We live and work in a world where hamburgers, film developing and dry cleaning can be turned around quickly... a world where the Internet is swiftly becoming a major source of communications for many people. Yet in this fast paced environment, many employers are still happy with their 'old fashioned' VCR and training tapes. But some companies are searching for more interesting and productive new ways of training their employees.
Using a classroom and VCR is time consuming and costly. You stop production and gather a team of your employees together in a room, pop in the videotape... and everyone promptly falls asleep. Employers don't want their workers to get hurt on the job, but they don't want to keep spending time and money ineffectively either.
One solution to the training 'blues' is to use Interactive CD-ROMs. This training is not brand new, but until recently many companies encountered significant roadblocks trying to implement it. They didn't have the right kind of computer... the video quality in the courses was poor, (even awful)... there weren't enough courses to choose from... employees were resistant... and the courses were too expensive.
Well, all of that is changing. Now virtually all computers come equipped with a CD-ROM drive. CD-ROM video quality is excellent and there are a good number of high quality Interactive Courses available. On top of all that, companies are finding that computer-based training can be very cost efficient, giving most employees access to this equipment. It is estimated that it takes a worker 30 to 45 minutes to complete an average Interactive CD-ROM Safety Training Courses versus 60 or more minutes to attend a class on the same topic. Assuming a worker 'costs' a company about £45 an hour in salary and benefits, then he or she is paid about £27 during the CD-ROM Course training, and more than £45 while training in the classroom. So you can actually save over £18 per employee with Interactive training.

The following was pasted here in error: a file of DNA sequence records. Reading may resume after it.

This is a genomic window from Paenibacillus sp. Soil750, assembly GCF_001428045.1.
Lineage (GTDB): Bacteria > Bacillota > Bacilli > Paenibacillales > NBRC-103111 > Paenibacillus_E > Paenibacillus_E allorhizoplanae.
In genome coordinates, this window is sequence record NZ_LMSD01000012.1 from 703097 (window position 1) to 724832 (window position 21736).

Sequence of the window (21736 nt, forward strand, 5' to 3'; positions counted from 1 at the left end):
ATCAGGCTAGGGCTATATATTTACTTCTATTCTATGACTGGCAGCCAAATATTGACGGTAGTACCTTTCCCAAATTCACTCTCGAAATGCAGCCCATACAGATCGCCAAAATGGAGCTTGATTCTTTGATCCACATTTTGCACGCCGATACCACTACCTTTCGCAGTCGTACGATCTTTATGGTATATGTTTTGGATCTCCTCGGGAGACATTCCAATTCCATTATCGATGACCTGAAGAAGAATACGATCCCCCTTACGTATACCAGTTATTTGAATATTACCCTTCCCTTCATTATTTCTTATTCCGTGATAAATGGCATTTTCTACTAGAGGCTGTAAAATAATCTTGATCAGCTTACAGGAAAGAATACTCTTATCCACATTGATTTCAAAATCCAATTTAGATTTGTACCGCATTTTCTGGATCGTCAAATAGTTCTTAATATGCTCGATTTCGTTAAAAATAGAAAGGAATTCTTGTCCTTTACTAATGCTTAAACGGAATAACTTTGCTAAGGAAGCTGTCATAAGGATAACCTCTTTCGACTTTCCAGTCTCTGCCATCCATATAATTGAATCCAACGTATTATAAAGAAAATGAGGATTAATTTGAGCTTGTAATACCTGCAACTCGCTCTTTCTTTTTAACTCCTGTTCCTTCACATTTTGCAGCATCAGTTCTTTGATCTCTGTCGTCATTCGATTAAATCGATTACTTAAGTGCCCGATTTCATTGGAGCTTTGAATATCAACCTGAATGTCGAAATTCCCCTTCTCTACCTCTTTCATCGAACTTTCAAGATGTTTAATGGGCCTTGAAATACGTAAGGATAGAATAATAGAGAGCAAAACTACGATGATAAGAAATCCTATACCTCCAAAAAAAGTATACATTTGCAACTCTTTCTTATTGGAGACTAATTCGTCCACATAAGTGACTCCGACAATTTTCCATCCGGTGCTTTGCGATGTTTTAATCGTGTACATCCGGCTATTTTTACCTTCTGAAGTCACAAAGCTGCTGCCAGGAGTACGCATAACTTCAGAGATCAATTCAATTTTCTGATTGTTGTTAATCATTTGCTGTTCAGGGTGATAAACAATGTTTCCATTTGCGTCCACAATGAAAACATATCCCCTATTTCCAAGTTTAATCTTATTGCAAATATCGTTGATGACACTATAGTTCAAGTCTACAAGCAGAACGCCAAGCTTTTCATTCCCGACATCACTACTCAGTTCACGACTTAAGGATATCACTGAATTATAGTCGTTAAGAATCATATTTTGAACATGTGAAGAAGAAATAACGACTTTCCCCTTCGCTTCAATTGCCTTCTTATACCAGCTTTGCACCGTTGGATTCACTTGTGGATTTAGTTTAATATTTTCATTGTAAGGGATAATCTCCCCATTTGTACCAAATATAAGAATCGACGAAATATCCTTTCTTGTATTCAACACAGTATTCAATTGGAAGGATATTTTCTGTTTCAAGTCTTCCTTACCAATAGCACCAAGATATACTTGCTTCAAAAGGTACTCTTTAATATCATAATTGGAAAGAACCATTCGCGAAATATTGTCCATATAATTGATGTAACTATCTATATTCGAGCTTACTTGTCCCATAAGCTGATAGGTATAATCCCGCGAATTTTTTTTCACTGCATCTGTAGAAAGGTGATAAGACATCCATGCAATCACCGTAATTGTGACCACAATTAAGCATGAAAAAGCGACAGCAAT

Interactive training can save your company money in other ways as well. You can avoid the cost of shutting down a production line or sending in replacements on overtime while workers are in a classroom, because employees are trained according to their schedules, not a trainer's. A computer-based training program will also save time normally spent by a safety trainer preparing and presenting lessons.
Workers are attracted to Interactive training, as well. What they like is the flexibility, ease of use and involvement Interactive training provides. They like the idea of sitting down at a workstation or in a central training center to get the training they need..., and at their own pace.
One British safety training coordinator said, 'There are often people who are uncomfortable in the classroom setting. Our ladies and gents seem more comfortable with Interactive training than the classroom variety. They find great cheer in taking this sort of Course, and they are excited about the immediate satisfaction they receive. This ultimately results in a higher retention of the information on the topic they are learning. They may have trouble reading and writing, but with Interactive, they can proceed at their own pace without being embarrassed... and they will actually learn the material as well!'